TVD Live Shots: Graham Coxon at the Rock and Roll Hotel, 9/23

Graham Coxon, Blur’s guitarist, stopped by the Rock and Roll Hotel on Sunday, halfway through his first ever North American tour as a solo artist. It was a little surreal to see one of the greatest guitarists of all time playing in a place so small, but it was probably better that way for both the audience and for Coxon. The audience, because you were essentially hanging out in a space the size of a living room with a legend, and for Coxon, a smaller room means a small audience staring at you.

Notoriously shy and introverted, Coxon is the quintessential guitarist in a band who prefers to let someone else be in front, the kind who is only truly comfortable when he’s playing guitar. And he makes it so endearing, and well…real. As a solo artist though, that makes things a little difficult, which he admitted. “You lock yourself away with bloody guitars or painting and you get good at it. And maybe you’re not sociable to begin with. And then you’re expected to go out and talk to people,” he quipped. He also admitted he couldn’t talk and tune at the same time, which led to a fair amount of silence between songs. But it was kind of charming to see, like watching a mad scientist so focused on his work…

Coxon wrote a few songs for Blur but his solo work began when a neighbor asked him to write songs for a movie that was never made. Eight solo records later, his latest output is the soundtrack from the Netflix series, The End Of The F***ing World. A majority of this tour’s setlist pulls from that (“There’s Something in the Way that You Cry” and “Roaming Star” are heart stoppingly beautiful live), and per audience request, Coxon did a little of TEoTFW’s “Bus Stop” (“It’s better with drums. My friends are too expensive now (to tour with a band),” he joked.

Quite a few of the 26 songs played throughout the evening pulled from six of his solo records, and the song “Falling” was an amazing highlight. This 2017 track was released as a single with proceeds going to benefit Campaign Against Living Miserably (CALM), a U.K. charity dedicated to preventing male suicide which is the single biggest killer of U.K. men under the age of 45. Though it was written by Coxon’s friend Luke Daniel, a songwriter who did take his own life, the lyrics have that dark insight and longing that Coxon could always capture so well, and paired with his vocals, this already delicate song is made even more sadly beautiful. The audience seriously held its collective breath when he was singing.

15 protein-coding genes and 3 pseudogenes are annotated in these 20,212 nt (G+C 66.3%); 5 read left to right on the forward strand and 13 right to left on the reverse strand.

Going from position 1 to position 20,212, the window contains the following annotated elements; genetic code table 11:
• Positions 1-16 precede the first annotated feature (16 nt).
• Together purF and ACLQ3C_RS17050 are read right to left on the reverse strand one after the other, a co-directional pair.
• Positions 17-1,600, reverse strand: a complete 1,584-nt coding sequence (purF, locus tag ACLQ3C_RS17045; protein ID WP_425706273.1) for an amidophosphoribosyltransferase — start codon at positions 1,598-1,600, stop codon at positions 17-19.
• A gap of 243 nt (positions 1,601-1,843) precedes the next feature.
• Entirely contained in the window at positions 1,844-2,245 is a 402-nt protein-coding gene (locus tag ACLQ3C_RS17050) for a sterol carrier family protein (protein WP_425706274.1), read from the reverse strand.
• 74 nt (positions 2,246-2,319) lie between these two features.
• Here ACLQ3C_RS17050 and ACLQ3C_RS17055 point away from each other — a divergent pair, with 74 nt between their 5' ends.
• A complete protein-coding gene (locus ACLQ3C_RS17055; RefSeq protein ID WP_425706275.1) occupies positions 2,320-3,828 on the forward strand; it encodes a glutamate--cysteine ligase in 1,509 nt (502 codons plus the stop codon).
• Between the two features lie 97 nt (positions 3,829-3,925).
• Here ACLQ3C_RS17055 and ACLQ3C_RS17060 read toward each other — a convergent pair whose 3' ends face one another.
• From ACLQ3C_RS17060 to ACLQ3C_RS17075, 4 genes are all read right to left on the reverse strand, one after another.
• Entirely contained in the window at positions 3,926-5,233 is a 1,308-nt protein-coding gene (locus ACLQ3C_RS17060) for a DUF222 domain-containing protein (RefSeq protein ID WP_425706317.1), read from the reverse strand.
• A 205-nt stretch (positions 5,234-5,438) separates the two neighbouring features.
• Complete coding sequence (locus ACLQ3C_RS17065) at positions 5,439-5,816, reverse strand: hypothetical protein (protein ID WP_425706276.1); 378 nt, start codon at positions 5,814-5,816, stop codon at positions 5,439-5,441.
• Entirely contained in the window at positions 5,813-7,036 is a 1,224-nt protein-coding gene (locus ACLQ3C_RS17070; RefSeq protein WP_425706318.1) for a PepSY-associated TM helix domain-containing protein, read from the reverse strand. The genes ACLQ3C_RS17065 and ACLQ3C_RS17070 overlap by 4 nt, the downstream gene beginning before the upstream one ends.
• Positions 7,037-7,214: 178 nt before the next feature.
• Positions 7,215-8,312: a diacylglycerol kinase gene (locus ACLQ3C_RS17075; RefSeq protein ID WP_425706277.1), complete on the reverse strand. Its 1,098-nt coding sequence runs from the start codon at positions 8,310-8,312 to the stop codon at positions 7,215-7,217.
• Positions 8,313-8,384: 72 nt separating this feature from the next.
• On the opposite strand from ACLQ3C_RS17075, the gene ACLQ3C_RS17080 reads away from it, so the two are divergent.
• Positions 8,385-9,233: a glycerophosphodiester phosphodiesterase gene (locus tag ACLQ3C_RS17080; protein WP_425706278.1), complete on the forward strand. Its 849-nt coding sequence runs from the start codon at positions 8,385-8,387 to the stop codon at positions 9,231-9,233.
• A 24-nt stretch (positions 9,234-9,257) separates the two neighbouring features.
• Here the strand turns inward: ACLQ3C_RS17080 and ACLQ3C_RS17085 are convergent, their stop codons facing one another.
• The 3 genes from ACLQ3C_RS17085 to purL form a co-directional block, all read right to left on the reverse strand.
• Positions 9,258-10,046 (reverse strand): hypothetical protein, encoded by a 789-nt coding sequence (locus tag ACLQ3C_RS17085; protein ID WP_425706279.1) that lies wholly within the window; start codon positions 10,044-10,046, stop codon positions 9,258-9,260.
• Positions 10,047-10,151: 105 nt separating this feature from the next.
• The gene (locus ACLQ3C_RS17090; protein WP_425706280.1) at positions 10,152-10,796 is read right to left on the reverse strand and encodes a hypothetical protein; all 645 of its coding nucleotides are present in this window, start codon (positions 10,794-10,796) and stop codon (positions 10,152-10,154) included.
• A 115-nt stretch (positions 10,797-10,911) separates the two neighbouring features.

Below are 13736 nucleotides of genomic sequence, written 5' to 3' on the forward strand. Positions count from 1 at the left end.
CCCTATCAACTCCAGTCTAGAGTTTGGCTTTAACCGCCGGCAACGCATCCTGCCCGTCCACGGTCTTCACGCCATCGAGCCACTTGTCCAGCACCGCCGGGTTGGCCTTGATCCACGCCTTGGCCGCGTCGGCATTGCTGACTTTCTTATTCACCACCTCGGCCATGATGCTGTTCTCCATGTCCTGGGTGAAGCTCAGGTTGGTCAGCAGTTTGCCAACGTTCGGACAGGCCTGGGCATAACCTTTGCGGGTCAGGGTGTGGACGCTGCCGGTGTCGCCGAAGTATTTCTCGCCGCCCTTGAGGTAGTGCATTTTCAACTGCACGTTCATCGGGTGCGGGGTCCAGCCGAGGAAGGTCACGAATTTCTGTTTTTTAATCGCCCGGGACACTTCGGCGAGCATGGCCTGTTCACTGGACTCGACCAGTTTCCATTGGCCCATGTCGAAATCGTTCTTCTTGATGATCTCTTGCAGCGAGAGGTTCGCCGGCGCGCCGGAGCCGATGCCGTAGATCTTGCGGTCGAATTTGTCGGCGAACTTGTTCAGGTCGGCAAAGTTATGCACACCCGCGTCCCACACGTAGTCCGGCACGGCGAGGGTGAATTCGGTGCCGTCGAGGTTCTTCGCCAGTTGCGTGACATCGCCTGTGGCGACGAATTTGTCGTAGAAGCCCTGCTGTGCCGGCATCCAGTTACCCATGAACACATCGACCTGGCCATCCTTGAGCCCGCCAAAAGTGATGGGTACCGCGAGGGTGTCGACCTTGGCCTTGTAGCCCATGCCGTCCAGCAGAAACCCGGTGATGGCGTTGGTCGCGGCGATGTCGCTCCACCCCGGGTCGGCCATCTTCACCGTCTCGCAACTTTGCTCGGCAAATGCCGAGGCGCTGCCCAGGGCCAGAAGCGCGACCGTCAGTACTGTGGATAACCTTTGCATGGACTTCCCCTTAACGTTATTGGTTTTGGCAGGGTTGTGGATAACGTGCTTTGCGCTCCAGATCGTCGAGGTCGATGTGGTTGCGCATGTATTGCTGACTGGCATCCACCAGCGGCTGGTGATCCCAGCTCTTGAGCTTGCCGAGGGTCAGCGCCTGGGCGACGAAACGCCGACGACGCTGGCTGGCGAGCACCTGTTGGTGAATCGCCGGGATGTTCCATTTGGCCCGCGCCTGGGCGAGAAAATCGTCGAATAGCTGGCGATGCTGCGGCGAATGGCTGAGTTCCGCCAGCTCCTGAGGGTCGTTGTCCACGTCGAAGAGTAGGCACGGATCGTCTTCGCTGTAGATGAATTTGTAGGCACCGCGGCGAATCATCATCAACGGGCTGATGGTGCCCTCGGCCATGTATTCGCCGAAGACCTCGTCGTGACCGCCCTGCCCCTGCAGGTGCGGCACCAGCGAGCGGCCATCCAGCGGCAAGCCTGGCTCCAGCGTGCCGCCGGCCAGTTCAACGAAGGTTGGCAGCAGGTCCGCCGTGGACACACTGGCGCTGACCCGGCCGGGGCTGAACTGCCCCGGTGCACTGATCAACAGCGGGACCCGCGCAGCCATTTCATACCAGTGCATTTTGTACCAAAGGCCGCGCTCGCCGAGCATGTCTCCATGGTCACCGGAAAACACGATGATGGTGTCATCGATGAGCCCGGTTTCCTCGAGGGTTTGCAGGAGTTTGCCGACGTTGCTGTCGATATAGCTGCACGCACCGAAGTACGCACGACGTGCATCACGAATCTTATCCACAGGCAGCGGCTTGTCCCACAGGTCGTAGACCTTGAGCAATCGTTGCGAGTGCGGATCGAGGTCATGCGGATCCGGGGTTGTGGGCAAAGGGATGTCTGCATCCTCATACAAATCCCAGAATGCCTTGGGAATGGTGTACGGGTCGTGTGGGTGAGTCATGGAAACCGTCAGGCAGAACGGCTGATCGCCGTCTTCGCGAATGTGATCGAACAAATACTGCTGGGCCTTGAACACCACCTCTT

Of course, Coxon had to add in some of his Blur tracks in the two+ hour show (“Miss America” and “You’re So Great” to which the audience sang along). He also added some really interesting covers: “Way Up High,” a folkie-blues song by Ram Jam Holder who was in the British television series Desmonds, “Can’t Find My Way Home” by Blind Faith, a rather unique choice but one that perfectly fit Coxon’s vocal range, and for the first time on the tour, the sprightly “Ain’t No Pleasing You” by Chas & Dave. “If it weren’t for him, I wouldn’t be here playing this weird music,” said Coxon about Chas Hodges, who passed away from cancer on Saturday.

One thing the audience wasn’t expecting in the Graham Coxon set was acrobatics, but have it we did. Toward the end of the main set, Coxon had stood up while playing slide guitar on “Brave the Storm,” but when he went to sit back down on his swivel stool, it well, swiveled, and Coxon stumbled backwards. Thankfully, singer and guitar were unhurt, and his drink of Red Bull/apple juice remained intact. Later he joked, “Thank you for coming to see me, it’s been full of thrills and spills. I haven’t fallen off a stool like that for a long time. The Red Bull…made me jump up so fast!” Guess the Red Bull advertising about how it gives you wings is true.

If anyone actually needed proof of Coxon’s guitar playing ability, the last song of the encore was all they would ever need. “Sorrow’s Army,” from 2009’s The Spinning Top, was a primer on the reason Coxon is always in all the “Top Guitarists of All Time” lists. He began on acoustic, creating a bunch of loops (“Can you tell I’m using a looper?” he asked, “Terrifying instrument really…”). After a bit, Coxon then picked up his electric guitar, the first time all night, and began to play all this fuzz into the mix, using the acoustic loops as rhythm. He then switched back to the acoustic just before the final stanza. It was flawless and with all the mixing about, you’d think it would sound strange or awkward—not so.

I know as a reviewer I should find something to slag about for a live show, and I know I’m probably gushing…but this was one of the better shows I’ve seen in some time. You know how sometimes during shows your mind starts to well…wander? For two+ hours, that was not the case because frankly, Graham Coxon sitting on a swivel stool with a couple of guitars was wonderfully entertaining. Gra, please don’t wait another 15 years to come back to DC. Sociability may be hard enough for you, but that’s just fine, we like you just the way you are.

For more photos, head here.

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